Oct 19, 2012

Challenging Ourselves

"The not-yet-frum may not know a lot of Torah (yet), but we err when we treat them as a remedial group."

So said Rabbi Moshe Taub of Buffalo in an article in Ami magazine.  He describes someone involved in kiruv who, instead of giving lectures on light subjects and on topics that that typically draw people in ("The Kabbala of "... this or that), gives over what he hears in Gemara shiurim from someone considered a top Litvishe rosh yeshiva.  These shiurim are complicated discussions on the Gemara and the men he is being mekarev haven't even learned Chumash! Nevertheless, he is able to present to them the Gemara and commentaries, the questions and the resolution, and has made people frum in this way.

Artscroll biographies have been mocked for portraying gedolim as brilliant and perfect since childhood, putting them completely beyond the reach of the average Jew.  R' Taub says that throughout the year, we convince ourselves that we are not on "that level" of the people we hear and read about.  Although it is true that people can be dismissive when they read about people who do things way beyond what the average person does, the opposite is true too - we can be uninspired if we are not challenged to go beyond what we think we are capable. 

I am reminded of a description of the Arrowsmith approach to learning problems.  The usual remedial approach is to assess a student's strengths and weaknesses and to design a program that works around the student's weakness.  If they find it difficult to learn visually, they learn by listening instead.  With Arrowsmith they do the opposite.  If the student finds it difficult to learn visually, they concentrate on improving their ability to learn visually! They don't accommodate weaknesses; rather, they work to raise the student's capabilities.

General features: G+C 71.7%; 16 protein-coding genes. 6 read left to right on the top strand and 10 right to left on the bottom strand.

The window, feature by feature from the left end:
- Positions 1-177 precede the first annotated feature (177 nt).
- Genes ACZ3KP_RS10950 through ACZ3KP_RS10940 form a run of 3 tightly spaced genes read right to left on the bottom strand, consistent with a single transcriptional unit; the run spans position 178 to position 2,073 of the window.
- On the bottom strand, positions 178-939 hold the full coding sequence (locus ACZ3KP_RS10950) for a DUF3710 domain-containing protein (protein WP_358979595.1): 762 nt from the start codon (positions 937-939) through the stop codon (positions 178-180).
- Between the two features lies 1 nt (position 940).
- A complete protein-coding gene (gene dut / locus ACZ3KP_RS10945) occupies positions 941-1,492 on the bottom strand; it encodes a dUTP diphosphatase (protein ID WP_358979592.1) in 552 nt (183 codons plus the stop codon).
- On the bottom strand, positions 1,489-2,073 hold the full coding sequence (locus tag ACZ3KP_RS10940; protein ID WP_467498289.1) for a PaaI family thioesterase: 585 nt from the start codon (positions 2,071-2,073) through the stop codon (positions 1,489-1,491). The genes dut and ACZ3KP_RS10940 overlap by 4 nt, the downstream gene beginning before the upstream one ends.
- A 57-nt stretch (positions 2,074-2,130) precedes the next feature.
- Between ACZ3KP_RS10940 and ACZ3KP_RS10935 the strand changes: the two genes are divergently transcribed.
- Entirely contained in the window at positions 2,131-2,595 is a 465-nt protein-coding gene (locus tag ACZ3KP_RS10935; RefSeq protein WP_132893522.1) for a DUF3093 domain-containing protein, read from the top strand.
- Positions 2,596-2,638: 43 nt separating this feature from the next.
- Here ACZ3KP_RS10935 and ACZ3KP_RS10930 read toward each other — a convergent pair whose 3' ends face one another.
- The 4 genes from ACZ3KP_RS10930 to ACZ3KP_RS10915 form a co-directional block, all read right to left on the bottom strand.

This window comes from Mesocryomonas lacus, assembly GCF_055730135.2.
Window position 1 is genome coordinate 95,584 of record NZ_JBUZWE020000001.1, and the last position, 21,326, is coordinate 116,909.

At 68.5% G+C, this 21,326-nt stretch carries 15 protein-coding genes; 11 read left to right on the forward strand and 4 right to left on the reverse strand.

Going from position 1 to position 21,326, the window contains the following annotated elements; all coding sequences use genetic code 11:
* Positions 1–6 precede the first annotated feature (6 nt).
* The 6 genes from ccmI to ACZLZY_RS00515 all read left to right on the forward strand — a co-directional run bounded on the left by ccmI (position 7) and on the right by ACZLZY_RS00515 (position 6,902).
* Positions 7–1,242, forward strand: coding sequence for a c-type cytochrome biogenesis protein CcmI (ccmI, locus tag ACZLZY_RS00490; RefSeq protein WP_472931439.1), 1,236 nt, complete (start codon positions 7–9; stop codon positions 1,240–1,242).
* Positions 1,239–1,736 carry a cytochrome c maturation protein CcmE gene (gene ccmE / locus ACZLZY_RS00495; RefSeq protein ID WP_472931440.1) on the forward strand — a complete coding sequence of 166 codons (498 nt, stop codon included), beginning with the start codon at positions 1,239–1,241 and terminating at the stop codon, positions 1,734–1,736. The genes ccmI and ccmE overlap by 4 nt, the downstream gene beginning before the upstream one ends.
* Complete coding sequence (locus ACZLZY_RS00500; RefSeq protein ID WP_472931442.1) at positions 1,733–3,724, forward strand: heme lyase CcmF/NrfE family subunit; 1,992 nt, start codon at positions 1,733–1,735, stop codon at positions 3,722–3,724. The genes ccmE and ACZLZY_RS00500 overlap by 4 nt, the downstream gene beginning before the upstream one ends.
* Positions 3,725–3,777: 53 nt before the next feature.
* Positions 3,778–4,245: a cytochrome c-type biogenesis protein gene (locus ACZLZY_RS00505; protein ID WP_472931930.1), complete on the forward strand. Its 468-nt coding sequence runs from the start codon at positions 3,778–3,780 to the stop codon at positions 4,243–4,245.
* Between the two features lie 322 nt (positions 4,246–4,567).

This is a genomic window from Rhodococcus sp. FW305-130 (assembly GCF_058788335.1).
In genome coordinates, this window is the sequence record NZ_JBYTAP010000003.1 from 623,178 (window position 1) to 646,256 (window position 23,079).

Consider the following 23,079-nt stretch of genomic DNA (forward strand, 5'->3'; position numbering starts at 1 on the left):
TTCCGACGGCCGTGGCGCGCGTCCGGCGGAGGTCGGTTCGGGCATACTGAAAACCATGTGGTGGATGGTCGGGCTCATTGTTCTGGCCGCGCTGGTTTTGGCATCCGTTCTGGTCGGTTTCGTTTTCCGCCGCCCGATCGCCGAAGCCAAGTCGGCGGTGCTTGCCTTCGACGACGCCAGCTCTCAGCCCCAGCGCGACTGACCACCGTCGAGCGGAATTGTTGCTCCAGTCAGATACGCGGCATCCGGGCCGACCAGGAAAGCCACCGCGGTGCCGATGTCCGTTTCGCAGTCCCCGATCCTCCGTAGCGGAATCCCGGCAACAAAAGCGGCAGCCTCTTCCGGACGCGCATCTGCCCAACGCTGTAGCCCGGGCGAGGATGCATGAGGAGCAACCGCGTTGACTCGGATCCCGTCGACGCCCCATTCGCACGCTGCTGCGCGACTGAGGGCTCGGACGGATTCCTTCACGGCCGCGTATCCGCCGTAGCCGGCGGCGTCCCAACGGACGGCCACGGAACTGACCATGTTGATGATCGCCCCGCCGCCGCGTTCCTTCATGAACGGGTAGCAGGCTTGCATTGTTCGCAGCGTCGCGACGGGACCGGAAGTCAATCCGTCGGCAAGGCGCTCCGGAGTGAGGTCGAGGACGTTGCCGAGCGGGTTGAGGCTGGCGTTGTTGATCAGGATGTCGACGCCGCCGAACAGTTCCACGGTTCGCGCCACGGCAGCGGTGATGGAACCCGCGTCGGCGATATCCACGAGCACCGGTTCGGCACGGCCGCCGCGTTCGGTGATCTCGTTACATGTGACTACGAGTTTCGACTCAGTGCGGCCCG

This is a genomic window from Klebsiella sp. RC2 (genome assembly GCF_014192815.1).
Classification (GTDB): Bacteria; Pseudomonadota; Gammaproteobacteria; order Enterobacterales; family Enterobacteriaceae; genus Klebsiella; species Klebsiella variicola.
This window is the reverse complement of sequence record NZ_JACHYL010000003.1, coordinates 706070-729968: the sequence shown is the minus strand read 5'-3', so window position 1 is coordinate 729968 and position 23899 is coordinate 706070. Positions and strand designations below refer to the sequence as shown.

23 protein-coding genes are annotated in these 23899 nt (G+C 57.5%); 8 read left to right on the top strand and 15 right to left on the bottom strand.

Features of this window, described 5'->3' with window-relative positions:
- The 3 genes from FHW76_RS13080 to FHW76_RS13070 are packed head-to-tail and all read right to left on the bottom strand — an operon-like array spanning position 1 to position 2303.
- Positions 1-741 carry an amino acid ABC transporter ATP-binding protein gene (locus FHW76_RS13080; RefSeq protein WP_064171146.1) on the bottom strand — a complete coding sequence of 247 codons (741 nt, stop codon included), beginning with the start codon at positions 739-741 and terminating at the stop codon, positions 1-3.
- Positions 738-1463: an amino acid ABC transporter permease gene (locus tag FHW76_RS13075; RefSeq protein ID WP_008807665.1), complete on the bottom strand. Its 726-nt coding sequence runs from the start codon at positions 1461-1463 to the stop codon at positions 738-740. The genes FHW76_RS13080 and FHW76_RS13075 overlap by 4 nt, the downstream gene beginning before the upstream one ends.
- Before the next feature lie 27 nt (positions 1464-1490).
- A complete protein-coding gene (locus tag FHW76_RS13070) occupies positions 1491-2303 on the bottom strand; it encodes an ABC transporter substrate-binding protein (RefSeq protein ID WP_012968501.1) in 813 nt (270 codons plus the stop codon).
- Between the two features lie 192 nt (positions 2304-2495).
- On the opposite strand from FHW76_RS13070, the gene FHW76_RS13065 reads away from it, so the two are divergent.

A lot of outreach lectures and classes are easy-listening.  That's fine, as long as real learning takes place too.  I admire the baalei teshuva who started with no, or minimal, language skills and progressed to being able to read and understand texts in the original.  Wherever we are at, in learning and doing, let's see how we can move forward.


  1. Unfortunately one of the biggest complaints that the not-yet-frum have when listening to a frum person give a shiur is that the lecturer is often peppering the lecture with commonly understood (to frum people) Hebrew words. There are those, however, who will gravitate toward being treated like an equal when it comes to intellectual achievement and will be capable of rising to the level that they are being brought into. Treating long time BTs like newcomers inhibits growth but it might be very discouraging to some to be expected to understand the language after only a short period of time.

  2. I think that the problem is found both among BT's and FFB's, albeit in different manifestations. Some truly want to change and grow in leaps and bounds, and so you can demand from them much more, and they will then really blossom. Others don't want to change, and so you have to keep things light, give attention the listeners' interests, etc.